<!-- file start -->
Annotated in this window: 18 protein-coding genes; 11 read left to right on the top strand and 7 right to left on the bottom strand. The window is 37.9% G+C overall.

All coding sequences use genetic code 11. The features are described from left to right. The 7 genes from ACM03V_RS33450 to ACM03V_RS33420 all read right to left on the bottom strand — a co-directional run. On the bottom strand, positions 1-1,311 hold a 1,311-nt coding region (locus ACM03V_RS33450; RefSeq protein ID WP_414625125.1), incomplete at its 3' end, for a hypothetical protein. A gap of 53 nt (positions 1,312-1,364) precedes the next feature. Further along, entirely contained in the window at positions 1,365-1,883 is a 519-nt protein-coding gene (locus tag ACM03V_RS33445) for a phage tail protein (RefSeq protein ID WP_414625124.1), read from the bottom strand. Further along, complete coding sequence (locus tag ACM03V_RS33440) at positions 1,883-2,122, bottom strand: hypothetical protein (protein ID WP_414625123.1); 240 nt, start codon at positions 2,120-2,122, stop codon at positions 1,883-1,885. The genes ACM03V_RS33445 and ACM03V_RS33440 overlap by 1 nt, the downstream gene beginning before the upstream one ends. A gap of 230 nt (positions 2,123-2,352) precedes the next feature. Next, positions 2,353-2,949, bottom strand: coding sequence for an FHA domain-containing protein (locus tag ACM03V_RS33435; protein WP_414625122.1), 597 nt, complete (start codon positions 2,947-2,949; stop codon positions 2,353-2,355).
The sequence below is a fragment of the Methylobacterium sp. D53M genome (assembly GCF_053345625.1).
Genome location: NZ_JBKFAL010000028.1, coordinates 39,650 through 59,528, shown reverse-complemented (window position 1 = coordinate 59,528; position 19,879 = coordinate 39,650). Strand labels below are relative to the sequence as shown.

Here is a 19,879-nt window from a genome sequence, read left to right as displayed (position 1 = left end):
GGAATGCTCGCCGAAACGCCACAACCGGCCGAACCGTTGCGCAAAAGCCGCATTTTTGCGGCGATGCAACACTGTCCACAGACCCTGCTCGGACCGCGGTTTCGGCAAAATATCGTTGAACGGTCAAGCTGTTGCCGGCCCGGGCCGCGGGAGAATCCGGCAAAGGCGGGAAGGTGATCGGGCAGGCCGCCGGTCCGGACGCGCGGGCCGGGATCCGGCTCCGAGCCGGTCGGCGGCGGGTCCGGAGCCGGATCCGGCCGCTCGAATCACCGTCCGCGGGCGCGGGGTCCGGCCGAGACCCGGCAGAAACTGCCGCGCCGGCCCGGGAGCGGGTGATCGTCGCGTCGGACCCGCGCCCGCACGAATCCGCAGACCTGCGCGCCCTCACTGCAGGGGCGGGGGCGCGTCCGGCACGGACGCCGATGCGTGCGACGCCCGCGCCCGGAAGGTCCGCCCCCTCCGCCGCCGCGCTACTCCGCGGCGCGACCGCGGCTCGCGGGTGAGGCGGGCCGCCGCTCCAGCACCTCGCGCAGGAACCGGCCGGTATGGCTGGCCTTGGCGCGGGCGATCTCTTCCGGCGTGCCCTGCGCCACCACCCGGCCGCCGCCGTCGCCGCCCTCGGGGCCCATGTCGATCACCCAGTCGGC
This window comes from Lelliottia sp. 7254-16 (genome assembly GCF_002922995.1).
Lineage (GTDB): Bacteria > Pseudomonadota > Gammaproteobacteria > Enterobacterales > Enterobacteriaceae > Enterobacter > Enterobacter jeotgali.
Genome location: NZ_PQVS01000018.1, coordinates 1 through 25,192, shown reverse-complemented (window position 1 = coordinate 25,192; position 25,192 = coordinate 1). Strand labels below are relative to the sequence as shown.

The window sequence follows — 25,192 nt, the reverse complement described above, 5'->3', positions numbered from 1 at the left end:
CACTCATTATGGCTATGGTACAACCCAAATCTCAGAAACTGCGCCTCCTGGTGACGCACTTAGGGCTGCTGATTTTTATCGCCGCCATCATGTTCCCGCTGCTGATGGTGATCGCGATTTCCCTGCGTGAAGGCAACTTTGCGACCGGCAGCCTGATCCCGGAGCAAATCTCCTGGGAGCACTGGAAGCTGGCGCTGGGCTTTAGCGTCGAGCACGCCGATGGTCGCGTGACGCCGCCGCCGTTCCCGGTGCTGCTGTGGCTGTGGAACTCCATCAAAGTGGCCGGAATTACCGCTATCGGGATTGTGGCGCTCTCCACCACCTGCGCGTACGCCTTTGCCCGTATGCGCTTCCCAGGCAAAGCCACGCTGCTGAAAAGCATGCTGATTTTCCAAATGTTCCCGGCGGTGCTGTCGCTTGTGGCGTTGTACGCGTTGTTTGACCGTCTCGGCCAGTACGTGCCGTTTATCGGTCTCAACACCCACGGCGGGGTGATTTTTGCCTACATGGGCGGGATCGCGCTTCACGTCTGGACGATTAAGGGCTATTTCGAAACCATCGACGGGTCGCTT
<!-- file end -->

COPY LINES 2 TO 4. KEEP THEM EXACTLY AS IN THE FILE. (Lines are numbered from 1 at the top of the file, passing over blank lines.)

All coding sequences use genetic code 11. The features are described from left to right. The 7 genes from ACM03V_RS33450 to ACM03V_RS33420 all read right to left on the bottom strand — a co-directional run. On the bottom strand, positions 1-1,311 hold a 1,311-nt coding region (locus ACM03V_RS33450; RefSeq protein ID WP_414625125.1), incomplete at its 3' end, for a hypothetical protein. A gap of 53 nt (positions 1,312-1,364) precedes the next feature. Further along, entirely contained in the window at positions 1,365-1,883 is a 519-nt protein-coding gene (locus tag ACM03V_RS33445) for a phage tail protein (RefSeq protein ID WP_414625124.1), read from the bottom strand. Further along, complete coding sequence (locus tag ACM03V_RS33440) at positions 1,883-2,122, bottom strand: hypothetical protein (protein ID WP_414625123.1); 240 nt, start codon at positions 2,120-2,122, stop codon at positions 1,883-1,885. The genes ACM03V_RS33445 and ACM03V_RS33440 overlap by 1 nt, the downstream gene beginning before the upstream one ends. A gap of 230 nt (positions 2,123-2,352) precedes the next feature. Next, positions 2,353-2,949, bottom strand: coding sequence for an FHA domain-containing protein (locus tag ACM03V_RS33435; protein WP_414625122.1), 597 nt, complete (start codon positions 2,947-2,949; stop codon positions 2,353-2,355).
The sequence below is a fragment of the Methylobacterium sp. D53M genome (assembly GCF_053345625.1).
Genome location: NZ_JBKFAL010000028.1, coordinates 39,650 through 59,528, shown reverse-complemented (window position 1 = coordinate 59,528; position 19,879 = coordinate 39,650). Strand labels below are relative to the sequence as shown.